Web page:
Mindfulness is the single most important foundation of Health.

It has become more common to hear people talk about mindfulness. In the future I believe it will become even more common and it would not surprise me if as part of the health promoting measures, health care professionals don’t start advocating mindfulness in addition to exercise, good nutrition etc. But what is mindfulness? The exact definition is still being debated but generally it is a form of awareness where we are fully present for an inner or outer moment of  experience, of being accepting and open. In contrast non-mindfulness is when we view from a prejudicial belief, we may be fully aware but not mindfully aware because we are not open and not accepting. We can for example act hostile towards someone because of our existing mental model of hostility but not because there is any need to be hostile. In mindfulness the stance is one of positive regard for others, a nonjudgemental awareness that is tinted with acceptance at its core, of compassion towards self and others.

Mindful awareness can be intentionally created by practices such as meditation, yoga, tai chi, qigong, or centring prayer. Daniel J. Siegel in his book ” Pocket Guide to Interpersonal Neurobiology ” writes this about mindfulness…

“Studies of those with mindful awareness using a broad application of these features reveal that it is of benefit to the health of the mind in terms of balanced emotional regulation, flexibility, and approaching rather than withdrawing from challenging event. Being mindful makes you more empathetic and improves the health of the body in terms of enhanced immune function and increased telomerase – the enzyme that maintains the telomeres at the ends of chromosomes and thus enhances cellular longevity. Mindfulness also helps you have more resilience in the face of chronic pain. Mindfulness awareness helps minds, relationships, and our embodied lives.”

In the ancient traditions of the East mindfulness has been practiced for thousands of years to seek truths at higher state of being or to seek enlightenment. It is only recently scientists, with encouragement of Dalai Lama, are discovering the value of mindfulness for health and relationships. In the future posts I will talk about the neurobiology of mindfulness.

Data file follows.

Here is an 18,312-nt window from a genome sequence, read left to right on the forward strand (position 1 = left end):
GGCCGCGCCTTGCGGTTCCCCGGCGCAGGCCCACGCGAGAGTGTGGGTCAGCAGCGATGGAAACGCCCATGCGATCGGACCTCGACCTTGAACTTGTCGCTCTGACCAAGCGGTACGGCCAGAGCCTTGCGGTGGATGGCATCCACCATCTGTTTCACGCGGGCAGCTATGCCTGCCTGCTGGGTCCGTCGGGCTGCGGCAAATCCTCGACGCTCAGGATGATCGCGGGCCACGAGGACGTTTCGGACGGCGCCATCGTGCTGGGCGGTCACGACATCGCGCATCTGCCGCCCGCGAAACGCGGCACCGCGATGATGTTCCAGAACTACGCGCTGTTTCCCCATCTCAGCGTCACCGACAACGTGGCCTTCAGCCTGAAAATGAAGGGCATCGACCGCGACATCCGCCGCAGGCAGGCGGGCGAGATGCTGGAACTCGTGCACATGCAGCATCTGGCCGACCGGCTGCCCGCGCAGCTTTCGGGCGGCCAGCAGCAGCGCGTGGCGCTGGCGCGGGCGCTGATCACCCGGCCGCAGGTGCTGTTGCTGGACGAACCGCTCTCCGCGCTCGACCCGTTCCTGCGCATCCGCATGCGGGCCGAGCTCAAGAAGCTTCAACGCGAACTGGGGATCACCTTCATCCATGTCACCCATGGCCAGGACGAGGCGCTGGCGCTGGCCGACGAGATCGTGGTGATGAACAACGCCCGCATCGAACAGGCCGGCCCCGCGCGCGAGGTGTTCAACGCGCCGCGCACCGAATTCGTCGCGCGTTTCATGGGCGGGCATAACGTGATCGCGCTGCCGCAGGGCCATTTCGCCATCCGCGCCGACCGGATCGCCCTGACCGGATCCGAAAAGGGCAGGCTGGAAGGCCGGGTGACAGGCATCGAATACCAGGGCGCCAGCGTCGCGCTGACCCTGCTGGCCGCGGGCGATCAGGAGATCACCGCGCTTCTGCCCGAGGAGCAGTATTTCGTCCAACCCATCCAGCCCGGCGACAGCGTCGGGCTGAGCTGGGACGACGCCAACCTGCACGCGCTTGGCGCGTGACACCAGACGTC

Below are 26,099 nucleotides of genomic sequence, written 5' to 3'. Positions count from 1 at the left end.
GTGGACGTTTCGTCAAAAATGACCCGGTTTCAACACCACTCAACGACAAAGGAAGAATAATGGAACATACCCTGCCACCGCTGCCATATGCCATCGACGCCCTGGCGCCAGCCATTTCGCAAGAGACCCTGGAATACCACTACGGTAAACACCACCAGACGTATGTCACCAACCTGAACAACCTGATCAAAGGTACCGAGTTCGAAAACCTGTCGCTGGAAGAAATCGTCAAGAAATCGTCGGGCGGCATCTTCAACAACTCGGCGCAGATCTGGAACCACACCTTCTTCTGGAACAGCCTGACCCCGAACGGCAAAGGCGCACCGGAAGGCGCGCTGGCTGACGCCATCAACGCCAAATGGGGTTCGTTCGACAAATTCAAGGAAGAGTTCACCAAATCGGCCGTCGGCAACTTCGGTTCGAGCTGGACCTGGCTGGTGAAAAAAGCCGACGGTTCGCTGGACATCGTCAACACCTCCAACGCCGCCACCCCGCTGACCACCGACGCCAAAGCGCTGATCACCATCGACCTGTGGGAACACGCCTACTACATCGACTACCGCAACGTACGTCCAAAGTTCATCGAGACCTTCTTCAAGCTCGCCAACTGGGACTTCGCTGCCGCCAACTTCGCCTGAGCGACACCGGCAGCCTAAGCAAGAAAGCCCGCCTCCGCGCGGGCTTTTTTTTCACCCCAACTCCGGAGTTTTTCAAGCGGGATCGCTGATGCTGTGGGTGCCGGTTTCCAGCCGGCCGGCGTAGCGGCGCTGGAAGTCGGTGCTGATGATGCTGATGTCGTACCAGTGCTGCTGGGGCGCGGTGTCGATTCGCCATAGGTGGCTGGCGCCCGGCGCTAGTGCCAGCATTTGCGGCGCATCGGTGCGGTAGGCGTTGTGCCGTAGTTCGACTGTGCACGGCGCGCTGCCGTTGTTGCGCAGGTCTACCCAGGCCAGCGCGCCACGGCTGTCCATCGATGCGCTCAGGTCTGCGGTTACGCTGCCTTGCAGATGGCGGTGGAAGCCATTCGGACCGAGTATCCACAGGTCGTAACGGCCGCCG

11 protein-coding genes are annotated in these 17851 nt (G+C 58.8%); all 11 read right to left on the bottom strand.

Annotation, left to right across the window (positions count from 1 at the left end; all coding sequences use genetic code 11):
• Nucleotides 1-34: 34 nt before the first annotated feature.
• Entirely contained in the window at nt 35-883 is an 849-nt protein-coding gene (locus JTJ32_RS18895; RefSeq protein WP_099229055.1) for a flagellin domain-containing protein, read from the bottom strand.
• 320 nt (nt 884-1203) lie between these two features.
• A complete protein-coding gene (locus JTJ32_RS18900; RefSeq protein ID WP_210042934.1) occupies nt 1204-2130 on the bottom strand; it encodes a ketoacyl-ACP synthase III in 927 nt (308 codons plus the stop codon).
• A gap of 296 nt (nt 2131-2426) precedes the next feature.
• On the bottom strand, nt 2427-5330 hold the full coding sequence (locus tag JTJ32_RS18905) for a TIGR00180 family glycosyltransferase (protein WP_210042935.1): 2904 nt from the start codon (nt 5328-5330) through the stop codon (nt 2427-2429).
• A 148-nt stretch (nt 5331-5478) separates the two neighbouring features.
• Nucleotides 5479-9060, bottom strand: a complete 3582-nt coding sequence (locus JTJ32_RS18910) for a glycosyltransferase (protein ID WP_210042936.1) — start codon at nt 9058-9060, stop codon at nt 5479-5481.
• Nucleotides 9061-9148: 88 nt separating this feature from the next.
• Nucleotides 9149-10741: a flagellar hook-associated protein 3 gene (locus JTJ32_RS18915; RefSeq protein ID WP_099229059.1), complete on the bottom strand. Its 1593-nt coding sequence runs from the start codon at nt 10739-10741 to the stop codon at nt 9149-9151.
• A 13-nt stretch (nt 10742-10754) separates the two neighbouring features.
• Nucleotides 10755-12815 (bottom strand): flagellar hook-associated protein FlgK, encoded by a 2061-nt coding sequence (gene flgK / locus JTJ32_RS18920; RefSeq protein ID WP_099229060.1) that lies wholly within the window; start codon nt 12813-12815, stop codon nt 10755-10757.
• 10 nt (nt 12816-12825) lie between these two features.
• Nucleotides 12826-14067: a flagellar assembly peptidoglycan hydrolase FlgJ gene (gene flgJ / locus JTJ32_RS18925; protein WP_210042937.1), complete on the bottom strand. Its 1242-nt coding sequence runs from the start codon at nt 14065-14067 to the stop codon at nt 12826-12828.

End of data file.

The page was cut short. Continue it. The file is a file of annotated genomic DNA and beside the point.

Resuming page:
Resources

Pocket Guide to Interpersonal Neurobiology  by Daniel J. Siegel

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3 Comments

  1. Sandra

     /  March 27, 2012

    I am beginning to study mindfulness; however, I know it in a slightly different, perhaps simpler, form as positive intent. If one assumes that all others (non-human as well) operate on the concept of a positive intent, then there is far less tension in the mind, and less in the body accordingly. The positive intent, however, may not be in your favor. Still, one chooses to discern positive intent in everything and life becomes lighter.

    I am interested in the reduction of chronic pain. I have come some way; however, I notice whenever I take a prescription pain medicine at night due to pain, I hurt triple-fold the next day. While I recognize being mindful of pain and pattern will be helpful, can one expect only to lessen the impression of pain rather than perceive a solution to the pain itself?

    Reply
    • Hello Sandra.
      Thank you for you feed back.
      It is hard to say how well your pain will be controlled with mindful practice without knowing the details.
      I would suggest trying it for couple of months and see how it works for you.
      One other option maybe hypnosis, I have seen good results with that too.
      Thanks again.

      Reply
  1. The Secrets of Resilience « drchana

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